I’ve blogged on locating this work in a larger conversation about the archaeology of late capitalism and in narrative strategies embraced by fantasy, fanboy, and gamer culture. I think we should also think about how excavating a landfill in Alamogordo, New Mexico contributes to our image of the modern American West where high-tech industries intersect with open and unpopulated spaces and failed dreams. I’ll be leaning on Bret Weber’s expertise in Western History as we track the final journey of the games from the Atari distribution center in El Paso to the landfill in Alamogordo.
While I am not sure whether we’ll be allowed (or have time) to tweet or blog from the dig, but if we can, I will. In the meantime follow the hashtag #diggingET to see what’s up.
April 21, 2014 § Leave a comment
I’ve been reading Ernie Cline’s Ready Player One in anticipation of meeting him at week’s end in Alamogordo, New Mexico as we assemble to track down millions of dumped Atari cartridges. The book is entertaining and captures a particular strain of distopian science fiction that contrasts a decaying, dangerous, and impoverished world against a gleaming virtual reality. Gibson framed it most famously as the contrast between the sprawl and the abstracted flow of data through the matrix. Cline’s book is also laced with vaguely archaeological references. Without giving too much away of the plot, the dorktastic main character engages in a quest in a massive game simulation to win a dead billionaires fortune. The quest involves the main character exploring tombs, ruins, or places frozen in time.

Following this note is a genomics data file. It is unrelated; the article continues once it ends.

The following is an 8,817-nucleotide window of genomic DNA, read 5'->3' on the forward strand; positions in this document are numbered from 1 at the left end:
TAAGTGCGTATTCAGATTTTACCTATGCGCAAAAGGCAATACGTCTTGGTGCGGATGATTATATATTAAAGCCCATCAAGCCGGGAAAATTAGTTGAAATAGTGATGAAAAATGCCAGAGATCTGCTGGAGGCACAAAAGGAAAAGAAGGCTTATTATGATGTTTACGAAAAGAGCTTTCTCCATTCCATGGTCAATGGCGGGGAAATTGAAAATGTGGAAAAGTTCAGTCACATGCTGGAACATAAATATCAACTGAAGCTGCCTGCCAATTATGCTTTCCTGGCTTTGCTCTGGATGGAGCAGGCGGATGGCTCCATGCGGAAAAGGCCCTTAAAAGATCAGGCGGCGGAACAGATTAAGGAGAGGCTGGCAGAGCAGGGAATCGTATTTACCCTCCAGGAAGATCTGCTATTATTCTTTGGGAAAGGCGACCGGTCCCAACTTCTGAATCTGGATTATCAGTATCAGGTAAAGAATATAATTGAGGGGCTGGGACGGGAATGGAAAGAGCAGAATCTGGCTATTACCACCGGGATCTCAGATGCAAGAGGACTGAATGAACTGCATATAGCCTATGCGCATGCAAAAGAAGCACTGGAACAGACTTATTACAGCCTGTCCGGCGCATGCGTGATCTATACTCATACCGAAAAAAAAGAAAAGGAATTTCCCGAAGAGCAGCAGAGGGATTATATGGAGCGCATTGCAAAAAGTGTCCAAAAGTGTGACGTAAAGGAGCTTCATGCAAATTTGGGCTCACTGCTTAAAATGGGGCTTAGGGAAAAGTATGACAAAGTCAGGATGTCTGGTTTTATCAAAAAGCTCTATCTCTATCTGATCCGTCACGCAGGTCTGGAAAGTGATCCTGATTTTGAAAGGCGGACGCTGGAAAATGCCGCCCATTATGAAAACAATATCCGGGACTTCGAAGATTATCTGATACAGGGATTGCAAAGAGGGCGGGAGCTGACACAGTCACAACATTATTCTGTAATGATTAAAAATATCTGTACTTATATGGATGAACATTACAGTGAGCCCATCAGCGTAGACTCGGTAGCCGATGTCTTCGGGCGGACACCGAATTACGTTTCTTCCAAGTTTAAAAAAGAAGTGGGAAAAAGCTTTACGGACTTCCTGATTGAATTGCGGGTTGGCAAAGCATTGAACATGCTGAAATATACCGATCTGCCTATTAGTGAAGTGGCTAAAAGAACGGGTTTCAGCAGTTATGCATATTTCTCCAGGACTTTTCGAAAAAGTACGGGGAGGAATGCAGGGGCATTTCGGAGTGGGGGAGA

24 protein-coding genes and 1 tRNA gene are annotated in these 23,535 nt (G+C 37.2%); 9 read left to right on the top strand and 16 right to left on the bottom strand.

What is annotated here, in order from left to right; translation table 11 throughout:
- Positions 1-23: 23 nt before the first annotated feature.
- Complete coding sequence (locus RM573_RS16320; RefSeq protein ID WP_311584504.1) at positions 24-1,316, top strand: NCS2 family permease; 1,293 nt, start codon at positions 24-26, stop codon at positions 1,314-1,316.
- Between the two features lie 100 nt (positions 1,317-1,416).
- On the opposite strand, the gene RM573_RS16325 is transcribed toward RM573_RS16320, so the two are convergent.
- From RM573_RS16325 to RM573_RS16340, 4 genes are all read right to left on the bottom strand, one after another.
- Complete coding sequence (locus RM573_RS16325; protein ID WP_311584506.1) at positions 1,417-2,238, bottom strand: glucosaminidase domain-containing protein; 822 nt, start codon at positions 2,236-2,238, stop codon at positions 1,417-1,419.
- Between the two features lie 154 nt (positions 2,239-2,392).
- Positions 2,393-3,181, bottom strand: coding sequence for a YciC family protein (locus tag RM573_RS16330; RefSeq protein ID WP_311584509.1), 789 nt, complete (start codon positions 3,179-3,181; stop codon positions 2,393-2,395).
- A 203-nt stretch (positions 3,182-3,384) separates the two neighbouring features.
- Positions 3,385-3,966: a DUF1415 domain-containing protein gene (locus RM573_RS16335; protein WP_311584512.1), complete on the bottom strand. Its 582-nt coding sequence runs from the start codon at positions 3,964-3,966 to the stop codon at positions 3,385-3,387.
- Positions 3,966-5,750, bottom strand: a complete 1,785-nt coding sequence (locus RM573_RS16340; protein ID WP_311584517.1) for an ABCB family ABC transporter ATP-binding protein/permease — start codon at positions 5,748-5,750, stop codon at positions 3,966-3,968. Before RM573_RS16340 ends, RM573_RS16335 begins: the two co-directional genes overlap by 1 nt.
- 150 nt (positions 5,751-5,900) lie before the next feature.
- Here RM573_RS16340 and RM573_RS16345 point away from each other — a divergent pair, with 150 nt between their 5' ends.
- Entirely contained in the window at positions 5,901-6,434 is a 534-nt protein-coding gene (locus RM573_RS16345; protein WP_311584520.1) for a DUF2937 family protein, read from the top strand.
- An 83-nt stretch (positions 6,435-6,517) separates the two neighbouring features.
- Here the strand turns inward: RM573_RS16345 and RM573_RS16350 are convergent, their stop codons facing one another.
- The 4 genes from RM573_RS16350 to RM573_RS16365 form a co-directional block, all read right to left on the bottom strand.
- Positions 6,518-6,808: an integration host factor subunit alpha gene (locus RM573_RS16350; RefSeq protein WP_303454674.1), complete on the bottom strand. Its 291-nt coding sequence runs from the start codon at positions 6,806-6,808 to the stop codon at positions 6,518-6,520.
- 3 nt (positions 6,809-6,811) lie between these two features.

The archaeological character of the book, set in the middle decades of the 21st century, plays off an explicit sense of nostalgia for the 1980s. It fits nicely in the growing nostalgia for that decade that fuels, in part, the desire to track down and excavate the buried Atari cartridges in the New Mexico desert. The goal of this excavation, like the quest in Cline’s novel, is to solve a mystery, but it’s also to restore the objects buried in ground (hidden and discarded) to a place within our cultural consciousness. The act of restoring value to copies of the E.T. video game, finds a nice parallels with the plot of the movie (and the goal of the game) where the homesick alien struggles, but ultimately finds his way home.